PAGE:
Obstetrician and Gynaecologist
KK Women’s and Children’s Hospital, Singapore
During pregnancy, your energy requirement increases by about 300 kcal a day, which is not much compared to the average non-pregnant Singapore woman’s requirement of 1700 kcal a day. On the other hand, requirements for other nutrients (e.g. protein, folate, calcium, vitamin D and B vitamins) may be significantly higher than in the non-pregnancy stage. As such, you should make smart choices by choosing a variety of nutrient-dense foods, rather than just eating more food! This is especially so if you now experienced a smaller appetite.
Essential nutrients for pregnancy
More than 40 different types of nutrients are needed to sustain good health and promote your unborn child’s growth and development. Yet, certain nutrients are especially important to ensure optimal pregnancy outcomes.
Folate (also known as folic acid)
Folate is vitamin B, which is essential for cell division and organ formation. This nutrient helps prevent neural tube defects (malformations of the brain and spinal cord) in your developing baby and anaemia in pregnant woman. Due to the severe nature of neural tube defects, we strongly advise adequate folate intake of at least 800 microgram daily before conception and throughout the first 3 months of pregnancy.
Dark green vegetables, for examples, spinach, broccoli and asparagus; citrus fruits and juices, yeast extract, liver, dried beans and fortified breakfast cereals foods are rich in folate. Care should be taken however to avoid overcooking the vegetables as folate is easily destroyed by heat.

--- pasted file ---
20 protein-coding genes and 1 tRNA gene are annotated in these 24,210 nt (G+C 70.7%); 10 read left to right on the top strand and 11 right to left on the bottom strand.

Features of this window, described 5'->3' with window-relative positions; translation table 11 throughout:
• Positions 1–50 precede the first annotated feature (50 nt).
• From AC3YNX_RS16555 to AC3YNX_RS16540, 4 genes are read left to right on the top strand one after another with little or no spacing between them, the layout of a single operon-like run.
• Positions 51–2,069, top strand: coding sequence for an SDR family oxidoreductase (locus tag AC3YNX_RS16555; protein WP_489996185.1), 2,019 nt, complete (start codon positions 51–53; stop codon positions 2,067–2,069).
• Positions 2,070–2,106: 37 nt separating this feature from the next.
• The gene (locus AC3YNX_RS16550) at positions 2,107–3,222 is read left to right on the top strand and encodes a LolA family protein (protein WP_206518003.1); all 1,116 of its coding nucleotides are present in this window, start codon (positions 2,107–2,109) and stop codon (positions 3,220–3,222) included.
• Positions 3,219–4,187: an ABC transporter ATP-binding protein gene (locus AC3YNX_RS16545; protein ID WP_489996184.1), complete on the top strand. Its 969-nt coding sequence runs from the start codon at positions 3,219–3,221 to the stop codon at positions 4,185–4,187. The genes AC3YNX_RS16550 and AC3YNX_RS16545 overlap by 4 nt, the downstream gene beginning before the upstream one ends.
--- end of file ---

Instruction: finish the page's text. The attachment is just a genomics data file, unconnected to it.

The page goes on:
Iron is needed for the formation of red blood cells, and inadequate iron intake may lead to anaemia. This is because, during pregnancy, your blood volume expands to accommodate the changes in your body. Moreover, your unborn baby also needs to store adequate iron for the first 6 months of life before he starts solid foods.
There are 2 forms of iron in foods, heme and non-heme. Heme iron is better absorbed by the body than non-heme iron. Sources of heme iron include red meat, liver, chicken and fish. Sources of non-heme iron include egg yolk, green leafy vegetables, iron-fortified breakfast cereals, dried fruits and nuts.
To enhance the absorption of non-heme iron, consume vitamin C-rich foods (namely, fruits and vegetables) at the same meal or take vitamin C supplement.
This vitamin is required for blood formation. It is only found in foods of animal origin, namely, meat, poultry, fish, milk and eggs. Vegans (vegetarians who do not any animal products including eggs and milk) must take vitamin B12 supplement in order to meet the daily requirements.
DHA (Docosahexaenoic acid), one of the omega-3 fatty acids, found in coldwater deep-sea fish, is important for brain and eye development. Studies have shown that pregnant women who eat coldwater fish have babies with higher IQ and better vision than pregnant women who don’t.
Unfortunately, large deep-sea fishes may contain methylmercury, a heavy metal that is toxic to the developing foetus’s neurological system. Hence, the US Food and Drug Administration recommends that pregnant women eat a maximum of 12 ounces (3 servings) of a variety of cooked fish or shellfish per week, and avoid shark, swordfish, king mackerel (known as ‘batang fish’ locally) and tilefish (also called white snapper). Although tuna is a good source of DHA, albacore tuna (found mainly as canned white tuna) is higher in methylmercury than other types of tuna (e.g. Skipjack, Bigeye and Yellowfin, commonly used for canned light tuna), hence pregnant women are also advised to limit albacore tuna to 1 serving a week. Safe DHA-rich sources include salmon, sardines, herring, halibut, canned light tuna and omega-3 fortified eggs. Alternatively, you can ask your doctor to recommend a suitable DHA supplement. For example, NeuroGain PB or NeuroGain S which provides a balanced intake of omega 3 Docosahexaenoic Acid (DHA), omega 6 Arachidonic Acid (AA) and omega 9 Oleic Acid (OA) fatty acids.